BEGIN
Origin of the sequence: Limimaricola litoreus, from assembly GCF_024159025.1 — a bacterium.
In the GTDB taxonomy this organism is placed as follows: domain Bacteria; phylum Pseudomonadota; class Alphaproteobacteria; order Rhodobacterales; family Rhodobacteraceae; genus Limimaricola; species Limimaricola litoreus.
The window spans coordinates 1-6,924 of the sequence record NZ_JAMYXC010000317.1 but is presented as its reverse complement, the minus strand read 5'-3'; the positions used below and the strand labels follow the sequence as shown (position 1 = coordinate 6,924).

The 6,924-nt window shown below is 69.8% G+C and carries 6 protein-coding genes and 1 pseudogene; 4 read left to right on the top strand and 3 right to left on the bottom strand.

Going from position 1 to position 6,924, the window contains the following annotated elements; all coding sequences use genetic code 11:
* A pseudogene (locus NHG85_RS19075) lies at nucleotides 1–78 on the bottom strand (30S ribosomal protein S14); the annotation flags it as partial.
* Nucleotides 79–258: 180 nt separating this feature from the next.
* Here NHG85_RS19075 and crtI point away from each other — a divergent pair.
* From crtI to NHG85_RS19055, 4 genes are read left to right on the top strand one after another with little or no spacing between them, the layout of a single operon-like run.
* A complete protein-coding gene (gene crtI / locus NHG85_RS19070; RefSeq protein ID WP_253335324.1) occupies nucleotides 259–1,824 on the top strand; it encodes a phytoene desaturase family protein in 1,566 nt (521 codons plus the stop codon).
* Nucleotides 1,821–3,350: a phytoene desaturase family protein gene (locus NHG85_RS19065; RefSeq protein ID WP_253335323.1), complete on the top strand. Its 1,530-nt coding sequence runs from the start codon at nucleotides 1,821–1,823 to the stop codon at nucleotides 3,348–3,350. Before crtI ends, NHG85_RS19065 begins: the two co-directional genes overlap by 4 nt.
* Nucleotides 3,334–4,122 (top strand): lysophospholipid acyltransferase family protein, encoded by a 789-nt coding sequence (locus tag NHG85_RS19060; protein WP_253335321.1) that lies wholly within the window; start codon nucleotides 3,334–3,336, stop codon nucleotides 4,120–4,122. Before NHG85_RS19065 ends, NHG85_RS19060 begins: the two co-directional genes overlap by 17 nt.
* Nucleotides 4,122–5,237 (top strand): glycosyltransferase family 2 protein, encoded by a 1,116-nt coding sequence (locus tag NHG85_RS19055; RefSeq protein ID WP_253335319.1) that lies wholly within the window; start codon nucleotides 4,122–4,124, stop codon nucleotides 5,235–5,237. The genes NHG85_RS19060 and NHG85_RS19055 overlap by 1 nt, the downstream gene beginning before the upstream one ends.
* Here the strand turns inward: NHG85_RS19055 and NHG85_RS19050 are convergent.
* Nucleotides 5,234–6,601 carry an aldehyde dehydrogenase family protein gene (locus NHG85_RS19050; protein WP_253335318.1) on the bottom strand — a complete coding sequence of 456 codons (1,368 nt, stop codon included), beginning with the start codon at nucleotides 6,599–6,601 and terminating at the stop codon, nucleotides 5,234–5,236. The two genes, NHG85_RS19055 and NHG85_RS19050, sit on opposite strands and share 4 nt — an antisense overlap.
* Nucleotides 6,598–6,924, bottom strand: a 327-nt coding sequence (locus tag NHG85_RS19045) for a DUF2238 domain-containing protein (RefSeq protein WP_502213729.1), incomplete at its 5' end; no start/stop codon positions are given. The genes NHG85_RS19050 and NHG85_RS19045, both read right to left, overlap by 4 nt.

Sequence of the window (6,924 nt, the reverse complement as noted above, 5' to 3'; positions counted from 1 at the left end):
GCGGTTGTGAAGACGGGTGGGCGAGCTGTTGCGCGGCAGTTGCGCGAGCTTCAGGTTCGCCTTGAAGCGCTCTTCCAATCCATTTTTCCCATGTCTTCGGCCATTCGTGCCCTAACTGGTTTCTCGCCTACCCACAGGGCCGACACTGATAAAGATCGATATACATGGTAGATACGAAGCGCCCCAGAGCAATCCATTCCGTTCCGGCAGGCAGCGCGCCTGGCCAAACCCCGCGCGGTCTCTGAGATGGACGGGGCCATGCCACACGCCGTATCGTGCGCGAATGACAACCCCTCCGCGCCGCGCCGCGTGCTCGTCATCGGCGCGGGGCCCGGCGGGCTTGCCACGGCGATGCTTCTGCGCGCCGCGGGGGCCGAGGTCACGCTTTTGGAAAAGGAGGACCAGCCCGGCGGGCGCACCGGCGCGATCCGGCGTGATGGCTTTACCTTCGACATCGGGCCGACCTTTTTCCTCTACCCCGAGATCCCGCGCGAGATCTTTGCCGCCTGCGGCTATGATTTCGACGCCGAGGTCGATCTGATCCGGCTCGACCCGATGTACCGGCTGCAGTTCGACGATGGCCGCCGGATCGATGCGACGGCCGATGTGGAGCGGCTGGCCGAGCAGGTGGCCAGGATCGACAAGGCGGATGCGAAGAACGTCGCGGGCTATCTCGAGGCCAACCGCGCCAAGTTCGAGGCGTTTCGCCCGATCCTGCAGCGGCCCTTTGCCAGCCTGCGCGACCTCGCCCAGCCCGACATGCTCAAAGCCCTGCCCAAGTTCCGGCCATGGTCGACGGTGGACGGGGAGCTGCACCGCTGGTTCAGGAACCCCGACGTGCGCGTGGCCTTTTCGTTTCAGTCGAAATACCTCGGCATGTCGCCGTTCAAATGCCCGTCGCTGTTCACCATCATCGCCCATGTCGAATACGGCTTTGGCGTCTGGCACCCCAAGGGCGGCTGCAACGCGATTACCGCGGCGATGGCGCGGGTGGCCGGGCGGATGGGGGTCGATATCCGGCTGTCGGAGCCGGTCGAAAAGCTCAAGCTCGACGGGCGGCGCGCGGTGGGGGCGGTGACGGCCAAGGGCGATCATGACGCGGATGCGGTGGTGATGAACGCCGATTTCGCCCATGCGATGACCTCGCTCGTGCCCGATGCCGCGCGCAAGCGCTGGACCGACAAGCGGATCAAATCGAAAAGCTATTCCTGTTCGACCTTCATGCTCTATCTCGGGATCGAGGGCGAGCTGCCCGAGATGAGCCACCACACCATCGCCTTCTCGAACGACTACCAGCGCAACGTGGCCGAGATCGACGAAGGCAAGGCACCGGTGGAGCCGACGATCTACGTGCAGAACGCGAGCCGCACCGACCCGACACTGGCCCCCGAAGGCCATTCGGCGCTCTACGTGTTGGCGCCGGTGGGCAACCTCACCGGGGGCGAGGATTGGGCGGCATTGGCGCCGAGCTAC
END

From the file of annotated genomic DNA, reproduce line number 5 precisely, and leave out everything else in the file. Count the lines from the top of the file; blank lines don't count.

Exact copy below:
Going from position 1 to position 6,924, the window contains the following annotated elements; all coding sequences use genetic code 11: